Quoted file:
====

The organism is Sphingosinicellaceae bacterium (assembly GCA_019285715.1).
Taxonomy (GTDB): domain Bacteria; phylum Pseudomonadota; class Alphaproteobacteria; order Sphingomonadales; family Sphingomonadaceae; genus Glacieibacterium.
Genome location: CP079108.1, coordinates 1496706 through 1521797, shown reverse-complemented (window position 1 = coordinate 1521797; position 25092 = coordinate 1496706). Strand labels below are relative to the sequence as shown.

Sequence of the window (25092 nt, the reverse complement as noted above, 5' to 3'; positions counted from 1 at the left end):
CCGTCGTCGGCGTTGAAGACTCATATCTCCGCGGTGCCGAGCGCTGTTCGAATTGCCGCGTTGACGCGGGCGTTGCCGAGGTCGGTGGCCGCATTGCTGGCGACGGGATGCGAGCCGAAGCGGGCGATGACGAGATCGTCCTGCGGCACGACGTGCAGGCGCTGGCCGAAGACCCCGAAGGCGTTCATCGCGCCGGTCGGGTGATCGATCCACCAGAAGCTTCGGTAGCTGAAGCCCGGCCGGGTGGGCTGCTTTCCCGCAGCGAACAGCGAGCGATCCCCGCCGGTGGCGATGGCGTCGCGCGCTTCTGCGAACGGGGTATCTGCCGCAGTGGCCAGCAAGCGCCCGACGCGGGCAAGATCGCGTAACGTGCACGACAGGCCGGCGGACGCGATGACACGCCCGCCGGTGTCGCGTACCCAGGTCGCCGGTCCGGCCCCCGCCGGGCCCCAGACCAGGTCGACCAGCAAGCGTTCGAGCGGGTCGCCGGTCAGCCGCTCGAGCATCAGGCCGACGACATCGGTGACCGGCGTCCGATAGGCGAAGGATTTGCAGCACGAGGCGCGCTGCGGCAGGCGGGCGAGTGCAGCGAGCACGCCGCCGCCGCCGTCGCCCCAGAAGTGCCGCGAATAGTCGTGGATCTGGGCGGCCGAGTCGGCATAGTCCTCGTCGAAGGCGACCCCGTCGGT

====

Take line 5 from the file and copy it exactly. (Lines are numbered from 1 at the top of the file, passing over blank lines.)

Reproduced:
CCGTCGTCGGCGTTGAAGACTCATATCTCCGCGGTGCCGAGCGCTGTTCGAATTGCCGCGTTGACGCGGGCGTTGCCGAGGTCGGTGGCCGCATTGCTGGCGACGGGATGCGAGCCGAAGCGGGCGATGACGAGATCGTCCTGCGGCACGACGTGCAGGCGCTGGCCGAAGACCCCGAAGGCGTTCATCGCGCCGGTCGGGTGATCGATCCACCAGAAGCTTCGGTAGCTGAAGCCCGGCCGGGTGGGCTGCTTTCCCGCAGCGAACAGCGAGCGATCCCCGCCGGTGGCGATGGCGTCGCGCGCTTCTGCGAACGGGGTATCTGCCGCAGTGGCCAGCAAGCGCCCGACGCGGGCAAGATCGCGTAACGTGCACGACAGGCCGGCGGACGCGATGACACGCCCGCCGGTGTCGCGTACCCAGGTCGCCGGTCCGGCCCCCGCCGGGCCCCAGACCAGGTCGACCAGCAAGCGTTCGAGCGGGTCGCCGGTCAGCCGCTCGAGCATCAGGCCGACGACATCGGTGACCGGCGTCCGATAGGCGAAGGATTTGCAGCACGAGGCGCGCTGCGGCAGGCGGGCGAGTGCAGCGAGCACGCCGCCGCCGCCGTCGCCCCAGAAGTGCCGCGAATAGTCGTGGATCTGGGCGGCCGAGTCGGCATAGTCCTCGTCGAAGGCGACCCCGTCGGT